Goethe missed the presence of a “portrayal of human beings” (Menschenmalerei) and found the descriptions of nature which occur often in the poet’s work over-stylized and over-general, not rooted enough in actual observation. Had he read some of the poems written after 1799, instead of the still awkward earlier samples that Schiller sent him, he probably would not have complained about the descriptive passages in Hölderlin’s poetry. For these are the passages to which the new reader is most likely to respond, the easiest introduction to Hölderlin’s universe. Almost all of Hölderlin’s poems contain descriptive sections that are quite specific, not only because they are given precise geographical names—the source of the Danube, the Rhine, various Swabian cities, glimpses of the Alps or of the vineyards near Bordeaux—but because they appear as concrete visual images, representations of reality.
There is a great deal of both suggestive and precise detail in a scene like this description of a nightfall over a city, at the beginning of the poem “Bread and Wine”; I quote the passage in German as well as Mr. Hamburger’s translation, for his is not perhaps the ideal rendering for a first encounter:
Rings um ruhet die Stadt; still wird die erleuchtete Gasse, Und, mit Fakeln geschmükt, rauschen die Wagen hinweg.
Satt gehn heim von Freuden des Tags zu ruhen die Menschen, Und Gewinn und Verlust wäget ein sinniges Haupt
Wohlzufrieden zu Haus; leer steht von Trauben und Blumen, Und von Werken der Hand ruht der geschäfftige Markt.
Aber das Saitenspiel tönt fern aus Gärten; vieleicht, dass Dort ein Liebender spielt oder ein einsamer Mann
Ferner Freunde gedenkt und der Jugendzeit; und die Brunnen Immerquillend und frisch rausch- en an duftenden Beet.
Still in dämmriger Luft ertönen ge- läutete Gloken, Und der Stunden gedenk rufet ein Wächter die Zahl.
Jetzt auch kommet ein Wehn und regt die Gipfel des Hains auf, Sieh! und das Schattenbild unser- er Erde, der Mond
Kommet geheim nun auch; die Schwärmerische, die Nacht kommt, Voll mit Sternen und wohl wenig bekümmert um uns,
Glänzt die Erstaunende dort, die Fremdlingin unter den Men- schen Über Gebirgeshöhn traurig und prächtig herauf.
In Mr. Hamburger’s version:
Round us the town is at rest; the street, in pale lamplight, grows quiet And, their torches ablaze, coaches rush through and away.
People go home to rest, replete with the day and its pleas- ures, There to weigh up in their heads, pensive, the gain and the loss,
Finding the balance good; stripped bare now of grapes and of flowers, As of their hand-made goods, quiet the market stalls lie.
But faint music of strings comes drifting from gardens; it could be Someone in love who plays there, could be a man all alone
Thinking of distant friends, the days of his youth; and the fountains, Ever welling and new, plash amid fragrance from beds.
Church-bells ring; every stroke hangs still in the quivering half-light And the watchman calls out, mindful, no less, of the hour.
Now a breeze rises too and ruffles the crest of the coppice, Look, and in secret our globe’s shadowy image, the moon,
Slowly is rising too; and Night, the fantastical, comes now Full of stars and, I think, little concerned about us,
Night, the astonishing, there, the stranger to all that is human, Over the mountain-tops mourn- ful and gleaming draws on.
The same precise observation is still present, although in much more compressed form, in later poems such as “Andenken” (“Remembrance”).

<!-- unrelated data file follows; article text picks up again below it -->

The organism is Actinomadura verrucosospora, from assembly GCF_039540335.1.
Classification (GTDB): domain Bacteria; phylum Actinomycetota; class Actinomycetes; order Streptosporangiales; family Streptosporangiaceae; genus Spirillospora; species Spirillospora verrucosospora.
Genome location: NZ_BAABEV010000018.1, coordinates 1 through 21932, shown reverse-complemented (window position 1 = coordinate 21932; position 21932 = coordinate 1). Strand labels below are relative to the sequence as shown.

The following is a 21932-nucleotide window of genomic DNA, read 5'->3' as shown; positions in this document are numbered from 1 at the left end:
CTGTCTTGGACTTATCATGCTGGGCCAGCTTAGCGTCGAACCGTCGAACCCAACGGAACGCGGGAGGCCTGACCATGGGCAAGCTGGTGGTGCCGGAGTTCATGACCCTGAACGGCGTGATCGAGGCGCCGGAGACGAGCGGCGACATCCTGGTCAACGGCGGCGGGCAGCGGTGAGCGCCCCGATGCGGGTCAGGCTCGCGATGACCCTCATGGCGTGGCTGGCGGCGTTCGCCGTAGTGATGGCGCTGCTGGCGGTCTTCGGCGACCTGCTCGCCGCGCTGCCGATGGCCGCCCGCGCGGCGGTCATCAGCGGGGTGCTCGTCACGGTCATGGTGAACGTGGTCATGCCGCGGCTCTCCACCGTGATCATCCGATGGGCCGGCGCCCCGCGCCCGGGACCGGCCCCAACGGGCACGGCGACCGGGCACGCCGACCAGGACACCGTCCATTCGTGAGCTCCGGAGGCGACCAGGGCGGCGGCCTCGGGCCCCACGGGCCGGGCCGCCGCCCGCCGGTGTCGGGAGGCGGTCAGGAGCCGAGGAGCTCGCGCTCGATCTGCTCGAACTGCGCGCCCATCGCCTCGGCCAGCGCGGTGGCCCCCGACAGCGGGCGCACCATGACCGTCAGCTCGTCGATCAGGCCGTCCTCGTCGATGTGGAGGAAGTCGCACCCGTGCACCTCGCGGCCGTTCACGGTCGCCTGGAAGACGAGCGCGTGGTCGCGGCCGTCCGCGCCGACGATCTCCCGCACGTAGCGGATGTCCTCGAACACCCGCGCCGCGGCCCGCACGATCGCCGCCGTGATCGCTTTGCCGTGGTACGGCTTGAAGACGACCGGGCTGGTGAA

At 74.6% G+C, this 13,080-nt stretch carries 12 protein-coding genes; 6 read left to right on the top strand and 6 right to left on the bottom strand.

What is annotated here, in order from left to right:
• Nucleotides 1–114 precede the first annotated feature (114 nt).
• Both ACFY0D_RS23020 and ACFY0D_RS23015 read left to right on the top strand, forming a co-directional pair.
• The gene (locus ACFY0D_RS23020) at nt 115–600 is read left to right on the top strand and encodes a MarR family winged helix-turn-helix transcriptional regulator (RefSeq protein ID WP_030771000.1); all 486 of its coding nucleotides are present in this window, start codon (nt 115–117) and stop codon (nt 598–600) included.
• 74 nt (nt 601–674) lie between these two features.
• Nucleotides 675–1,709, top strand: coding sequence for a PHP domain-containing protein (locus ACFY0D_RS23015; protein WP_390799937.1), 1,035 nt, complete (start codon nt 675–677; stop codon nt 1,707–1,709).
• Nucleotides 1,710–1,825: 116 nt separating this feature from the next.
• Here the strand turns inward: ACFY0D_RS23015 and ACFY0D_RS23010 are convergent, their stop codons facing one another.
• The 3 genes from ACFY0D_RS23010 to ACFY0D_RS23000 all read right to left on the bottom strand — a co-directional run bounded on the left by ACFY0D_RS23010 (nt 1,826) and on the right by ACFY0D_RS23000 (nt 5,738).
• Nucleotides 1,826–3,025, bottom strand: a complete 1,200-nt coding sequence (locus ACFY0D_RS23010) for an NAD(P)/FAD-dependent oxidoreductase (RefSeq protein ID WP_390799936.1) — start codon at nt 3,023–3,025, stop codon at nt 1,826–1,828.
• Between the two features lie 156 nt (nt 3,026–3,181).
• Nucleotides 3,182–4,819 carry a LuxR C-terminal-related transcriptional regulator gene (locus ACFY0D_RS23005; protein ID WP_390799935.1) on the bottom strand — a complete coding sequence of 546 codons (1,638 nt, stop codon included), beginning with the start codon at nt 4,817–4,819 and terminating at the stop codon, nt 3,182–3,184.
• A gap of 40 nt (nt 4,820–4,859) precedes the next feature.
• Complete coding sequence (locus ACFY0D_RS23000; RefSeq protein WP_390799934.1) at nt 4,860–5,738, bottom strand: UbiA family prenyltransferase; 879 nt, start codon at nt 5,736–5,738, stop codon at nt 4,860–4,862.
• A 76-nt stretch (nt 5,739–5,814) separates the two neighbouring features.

Geh aber nun und grüsse
Die schöne Garonne,
Und die Gärten von Bourdeaux
Dort, wo am scharfen Ufer
Hingehet der Steg und in den Strom
Tief fällt der Bach, darüber aber
Hinschauet ein edel Paar
Von Eichen und Silberpappeln;…
But go now, go and greet
The beautiful Garonne
And the gardens of Bordeaux,
To where on the rugged bank
The path runs and into the river
Deep falls the brook, but above them
A noble pair of oaks
And white poplars looks out;…
This is not descriptive poetry as we would find in Wordsworth or in Coleridge, nor is it the kind of reverie associated with a Rousseauistic response to natural settings. The landscapes are made up of an intricate network of forces whose relations are strongly dramatized. As a result, despite the absence of explicit symbolism or allegory, one feels behind these landscapes a working principle that encompasses mind and nature within a larger element. Like landscapes in a dream, every detail seems to have a meaning, to refer back to a will, to a purpose, even if this purpose remains hidden. Hölderlin modulates almost without transition from nature descriptions to dramatic scenes describing the actions of entities endowed with more than human or natural status. The course of the river Rhine becomes the bearing of a demigod; the fall of night over a city the way in which a god ambiguously manifests his presence in withdrawal; a sunrise in the Alps suggests the proper distance between god and man.
In a late eighteenth-century work, such sudden and apparently effortless transitions from nature to divine presences are by no means easy to understand. The word “god” in Hölderlin, in the singular or in the plural, does not have behind it the weight of doctrinal and literary tradition that gives it an anagogic level of meaning as in Dante or in Milton. Nor are we dealing with a humanized and secularized version of Hellenic or Christian symbolism, as when Shelley or Keats represents the historical destiny of mankind in mythological form. It would also be false to think of Hölderlin’s poetry as a form of pantheism. He does not reach what he calls “the gods” through the mediation of nature; nature, in his work, is not closer to god than the thoughts and the deeds of man. Least of all does the theocentric vocabulary designate a religious experience in the traditional sense of the term: it refers to no dogma or act of faith. How the more-than-human point of view throughout the poetry is to be interpreted will remain the burden of Hölderlin criticism for many years to come.